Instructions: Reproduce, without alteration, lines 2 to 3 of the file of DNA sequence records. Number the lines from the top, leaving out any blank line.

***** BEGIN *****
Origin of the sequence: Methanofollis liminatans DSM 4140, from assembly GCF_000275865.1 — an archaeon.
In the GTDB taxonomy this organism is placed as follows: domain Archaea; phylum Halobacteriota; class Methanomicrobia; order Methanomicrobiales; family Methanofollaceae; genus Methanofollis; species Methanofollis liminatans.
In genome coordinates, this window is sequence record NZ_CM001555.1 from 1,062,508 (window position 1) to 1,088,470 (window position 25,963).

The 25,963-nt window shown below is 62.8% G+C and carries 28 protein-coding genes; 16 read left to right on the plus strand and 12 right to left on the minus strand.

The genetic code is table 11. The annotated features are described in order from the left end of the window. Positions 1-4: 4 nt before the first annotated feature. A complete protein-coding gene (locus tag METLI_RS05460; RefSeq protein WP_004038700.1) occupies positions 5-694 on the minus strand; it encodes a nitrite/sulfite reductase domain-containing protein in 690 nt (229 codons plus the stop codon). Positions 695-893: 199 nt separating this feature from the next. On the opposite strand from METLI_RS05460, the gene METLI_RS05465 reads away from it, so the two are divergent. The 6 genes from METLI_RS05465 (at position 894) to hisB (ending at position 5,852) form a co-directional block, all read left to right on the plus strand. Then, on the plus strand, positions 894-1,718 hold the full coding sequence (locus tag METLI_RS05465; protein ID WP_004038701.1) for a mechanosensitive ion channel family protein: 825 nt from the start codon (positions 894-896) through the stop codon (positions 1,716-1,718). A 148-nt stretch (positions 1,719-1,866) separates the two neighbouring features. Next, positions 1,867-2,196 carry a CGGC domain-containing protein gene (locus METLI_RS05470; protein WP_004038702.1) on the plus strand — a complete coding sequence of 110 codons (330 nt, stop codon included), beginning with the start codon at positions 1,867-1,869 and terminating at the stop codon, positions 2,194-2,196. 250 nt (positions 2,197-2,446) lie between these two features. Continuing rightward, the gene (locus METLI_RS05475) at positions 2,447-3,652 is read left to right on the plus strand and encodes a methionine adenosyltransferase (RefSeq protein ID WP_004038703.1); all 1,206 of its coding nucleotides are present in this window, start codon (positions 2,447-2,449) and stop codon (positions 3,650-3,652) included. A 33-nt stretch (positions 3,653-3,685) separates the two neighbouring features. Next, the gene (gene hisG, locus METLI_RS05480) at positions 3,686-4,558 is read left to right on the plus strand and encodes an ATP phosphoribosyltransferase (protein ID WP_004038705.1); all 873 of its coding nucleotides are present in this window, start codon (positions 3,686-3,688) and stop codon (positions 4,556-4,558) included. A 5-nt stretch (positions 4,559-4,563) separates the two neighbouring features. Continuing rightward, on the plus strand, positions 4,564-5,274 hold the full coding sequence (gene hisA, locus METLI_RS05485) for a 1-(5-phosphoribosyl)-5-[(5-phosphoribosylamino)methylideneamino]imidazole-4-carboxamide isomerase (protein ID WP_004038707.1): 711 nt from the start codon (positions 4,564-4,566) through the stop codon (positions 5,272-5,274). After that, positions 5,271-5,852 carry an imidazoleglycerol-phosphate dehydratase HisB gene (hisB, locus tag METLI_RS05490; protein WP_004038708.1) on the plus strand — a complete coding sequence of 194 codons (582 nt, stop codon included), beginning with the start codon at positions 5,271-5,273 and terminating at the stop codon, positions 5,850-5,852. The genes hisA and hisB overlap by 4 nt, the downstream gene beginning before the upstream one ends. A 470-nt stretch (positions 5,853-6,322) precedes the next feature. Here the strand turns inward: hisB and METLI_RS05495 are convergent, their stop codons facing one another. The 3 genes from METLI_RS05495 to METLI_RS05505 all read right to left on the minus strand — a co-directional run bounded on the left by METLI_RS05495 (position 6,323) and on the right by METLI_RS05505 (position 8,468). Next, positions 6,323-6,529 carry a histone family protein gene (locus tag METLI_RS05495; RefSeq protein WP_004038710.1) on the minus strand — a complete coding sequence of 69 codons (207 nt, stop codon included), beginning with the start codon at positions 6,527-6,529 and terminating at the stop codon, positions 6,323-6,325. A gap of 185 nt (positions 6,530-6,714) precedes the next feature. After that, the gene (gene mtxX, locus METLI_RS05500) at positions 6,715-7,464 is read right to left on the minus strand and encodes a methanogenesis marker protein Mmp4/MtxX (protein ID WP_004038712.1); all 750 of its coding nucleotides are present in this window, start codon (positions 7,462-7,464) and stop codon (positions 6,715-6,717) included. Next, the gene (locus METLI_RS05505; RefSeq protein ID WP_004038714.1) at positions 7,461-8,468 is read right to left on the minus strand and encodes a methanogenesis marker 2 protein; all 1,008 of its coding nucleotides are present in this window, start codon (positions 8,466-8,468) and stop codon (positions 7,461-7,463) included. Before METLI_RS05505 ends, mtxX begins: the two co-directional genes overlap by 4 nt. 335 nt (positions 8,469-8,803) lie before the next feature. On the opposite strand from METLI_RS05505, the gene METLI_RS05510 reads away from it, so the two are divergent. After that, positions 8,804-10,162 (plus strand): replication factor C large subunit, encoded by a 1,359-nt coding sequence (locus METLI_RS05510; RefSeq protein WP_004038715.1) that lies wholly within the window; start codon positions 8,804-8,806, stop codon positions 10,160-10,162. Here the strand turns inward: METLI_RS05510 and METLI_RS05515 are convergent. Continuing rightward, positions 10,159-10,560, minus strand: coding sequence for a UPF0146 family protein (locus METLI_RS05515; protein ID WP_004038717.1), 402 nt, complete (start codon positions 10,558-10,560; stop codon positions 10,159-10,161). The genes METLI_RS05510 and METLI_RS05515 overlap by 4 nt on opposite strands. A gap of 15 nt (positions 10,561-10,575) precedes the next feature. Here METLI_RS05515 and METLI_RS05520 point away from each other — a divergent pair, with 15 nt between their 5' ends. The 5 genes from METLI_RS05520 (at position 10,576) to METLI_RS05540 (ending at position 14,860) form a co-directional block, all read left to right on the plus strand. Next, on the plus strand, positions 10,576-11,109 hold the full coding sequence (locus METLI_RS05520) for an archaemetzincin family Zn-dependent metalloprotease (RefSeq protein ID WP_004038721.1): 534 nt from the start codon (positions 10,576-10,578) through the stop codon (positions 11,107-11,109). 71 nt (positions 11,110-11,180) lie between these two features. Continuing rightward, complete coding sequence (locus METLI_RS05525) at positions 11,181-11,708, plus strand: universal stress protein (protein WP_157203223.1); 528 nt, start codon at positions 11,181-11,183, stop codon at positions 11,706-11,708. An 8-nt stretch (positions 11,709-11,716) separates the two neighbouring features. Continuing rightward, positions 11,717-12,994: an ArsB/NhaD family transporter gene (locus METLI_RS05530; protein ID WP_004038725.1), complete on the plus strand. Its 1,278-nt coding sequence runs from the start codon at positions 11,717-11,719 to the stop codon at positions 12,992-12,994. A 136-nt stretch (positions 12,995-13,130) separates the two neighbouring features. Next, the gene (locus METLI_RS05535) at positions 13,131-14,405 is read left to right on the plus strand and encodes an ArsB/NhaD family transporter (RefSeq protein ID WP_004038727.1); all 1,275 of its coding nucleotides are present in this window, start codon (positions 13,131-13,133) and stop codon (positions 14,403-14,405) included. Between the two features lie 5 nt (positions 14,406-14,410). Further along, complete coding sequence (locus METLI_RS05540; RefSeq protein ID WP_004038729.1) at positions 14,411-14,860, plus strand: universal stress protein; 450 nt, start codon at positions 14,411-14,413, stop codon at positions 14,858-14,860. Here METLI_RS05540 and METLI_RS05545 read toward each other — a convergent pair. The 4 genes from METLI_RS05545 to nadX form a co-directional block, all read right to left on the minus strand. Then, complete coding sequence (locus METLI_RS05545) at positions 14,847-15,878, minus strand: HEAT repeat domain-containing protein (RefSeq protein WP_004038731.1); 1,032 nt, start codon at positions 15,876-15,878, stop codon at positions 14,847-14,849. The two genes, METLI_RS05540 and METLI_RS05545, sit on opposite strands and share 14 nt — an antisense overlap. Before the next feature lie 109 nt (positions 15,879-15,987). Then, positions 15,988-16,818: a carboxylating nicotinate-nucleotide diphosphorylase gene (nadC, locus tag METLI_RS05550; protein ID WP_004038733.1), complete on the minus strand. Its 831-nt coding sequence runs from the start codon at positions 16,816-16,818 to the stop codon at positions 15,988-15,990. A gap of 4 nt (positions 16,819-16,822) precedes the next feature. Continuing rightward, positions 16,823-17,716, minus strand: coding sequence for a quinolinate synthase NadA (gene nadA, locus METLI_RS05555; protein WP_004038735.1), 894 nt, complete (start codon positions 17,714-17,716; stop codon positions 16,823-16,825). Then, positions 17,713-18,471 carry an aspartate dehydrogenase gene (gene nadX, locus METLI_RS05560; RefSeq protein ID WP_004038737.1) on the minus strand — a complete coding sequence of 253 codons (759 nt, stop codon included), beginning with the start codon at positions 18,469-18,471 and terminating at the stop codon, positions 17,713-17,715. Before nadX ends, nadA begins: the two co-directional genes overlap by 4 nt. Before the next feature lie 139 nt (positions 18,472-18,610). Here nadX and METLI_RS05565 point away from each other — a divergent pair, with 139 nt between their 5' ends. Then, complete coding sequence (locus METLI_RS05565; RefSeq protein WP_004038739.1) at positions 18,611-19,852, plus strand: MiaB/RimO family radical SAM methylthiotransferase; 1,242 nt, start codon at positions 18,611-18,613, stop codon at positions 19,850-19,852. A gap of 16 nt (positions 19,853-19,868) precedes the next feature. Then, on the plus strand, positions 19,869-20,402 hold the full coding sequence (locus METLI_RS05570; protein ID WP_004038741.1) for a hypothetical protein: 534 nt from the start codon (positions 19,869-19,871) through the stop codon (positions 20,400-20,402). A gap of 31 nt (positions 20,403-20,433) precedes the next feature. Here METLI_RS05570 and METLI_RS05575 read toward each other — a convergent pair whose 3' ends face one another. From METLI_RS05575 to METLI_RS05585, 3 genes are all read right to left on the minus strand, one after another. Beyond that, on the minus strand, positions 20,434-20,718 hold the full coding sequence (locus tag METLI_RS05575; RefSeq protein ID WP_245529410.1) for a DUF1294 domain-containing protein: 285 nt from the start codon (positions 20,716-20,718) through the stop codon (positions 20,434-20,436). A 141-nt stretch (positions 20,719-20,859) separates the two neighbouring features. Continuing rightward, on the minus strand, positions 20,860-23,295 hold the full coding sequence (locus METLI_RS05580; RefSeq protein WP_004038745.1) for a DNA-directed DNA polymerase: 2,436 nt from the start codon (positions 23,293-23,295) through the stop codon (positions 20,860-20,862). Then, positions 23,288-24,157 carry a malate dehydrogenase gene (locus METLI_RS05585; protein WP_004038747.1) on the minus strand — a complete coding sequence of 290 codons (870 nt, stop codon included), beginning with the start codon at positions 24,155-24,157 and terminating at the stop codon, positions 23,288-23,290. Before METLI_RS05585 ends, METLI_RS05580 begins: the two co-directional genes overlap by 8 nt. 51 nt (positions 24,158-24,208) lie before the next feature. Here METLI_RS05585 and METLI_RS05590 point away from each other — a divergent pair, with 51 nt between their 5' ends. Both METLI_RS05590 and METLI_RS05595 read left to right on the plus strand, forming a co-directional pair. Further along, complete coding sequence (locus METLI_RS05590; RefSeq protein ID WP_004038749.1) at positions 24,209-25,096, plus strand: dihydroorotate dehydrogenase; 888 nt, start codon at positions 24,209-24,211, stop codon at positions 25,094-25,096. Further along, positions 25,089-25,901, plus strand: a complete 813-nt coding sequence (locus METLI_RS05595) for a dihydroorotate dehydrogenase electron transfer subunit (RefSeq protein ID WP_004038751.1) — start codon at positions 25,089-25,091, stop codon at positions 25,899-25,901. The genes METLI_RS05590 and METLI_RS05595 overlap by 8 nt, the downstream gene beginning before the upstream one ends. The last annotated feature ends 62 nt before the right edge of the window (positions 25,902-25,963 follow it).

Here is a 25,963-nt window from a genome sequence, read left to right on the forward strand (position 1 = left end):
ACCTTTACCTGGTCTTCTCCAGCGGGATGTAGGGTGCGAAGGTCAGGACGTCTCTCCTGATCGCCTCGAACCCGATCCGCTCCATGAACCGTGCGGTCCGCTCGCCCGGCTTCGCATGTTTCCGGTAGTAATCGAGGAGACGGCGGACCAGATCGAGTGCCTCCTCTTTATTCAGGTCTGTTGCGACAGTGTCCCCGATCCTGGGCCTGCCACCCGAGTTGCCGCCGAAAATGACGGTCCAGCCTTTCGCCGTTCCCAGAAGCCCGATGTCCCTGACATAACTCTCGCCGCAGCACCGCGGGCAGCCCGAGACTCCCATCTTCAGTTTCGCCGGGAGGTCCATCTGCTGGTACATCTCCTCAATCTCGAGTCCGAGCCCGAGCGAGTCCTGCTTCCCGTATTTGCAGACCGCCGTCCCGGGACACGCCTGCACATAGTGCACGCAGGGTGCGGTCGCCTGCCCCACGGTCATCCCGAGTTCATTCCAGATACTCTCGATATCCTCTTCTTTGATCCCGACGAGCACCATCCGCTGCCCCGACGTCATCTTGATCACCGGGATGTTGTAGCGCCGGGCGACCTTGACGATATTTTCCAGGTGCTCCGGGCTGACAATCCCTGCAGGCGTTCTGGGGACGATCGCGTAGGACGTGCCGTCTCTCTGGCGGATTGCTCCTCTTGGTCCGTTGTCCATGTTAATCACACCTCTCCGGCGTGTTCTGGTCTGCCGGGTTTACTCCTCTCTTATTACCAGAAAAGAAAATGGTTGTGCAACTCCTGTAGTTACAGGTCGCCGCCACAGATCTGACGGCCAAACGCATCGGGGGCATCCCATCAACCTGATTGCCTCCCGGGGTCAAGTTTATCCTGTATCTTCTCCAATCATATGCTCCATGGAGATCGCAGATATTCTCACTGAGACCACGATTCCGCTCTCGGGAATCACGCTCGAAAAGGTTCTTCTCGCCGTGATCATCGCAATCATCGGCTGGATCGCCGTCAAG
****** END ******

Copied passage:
In the GTDB taxonomy this organism is placed as follows: domain Archaea; phylum Halobacteriota; class Methanomicrobia; order Methanomicrobiales; family Methanofollaceae; genus Methanofollis; species Methanofollis liminatans.
In genome coordinates, this window is sequence record NZ_CM001555.1 from 1,062,508 (window position 1) to 1,088,470 (window position 25,963).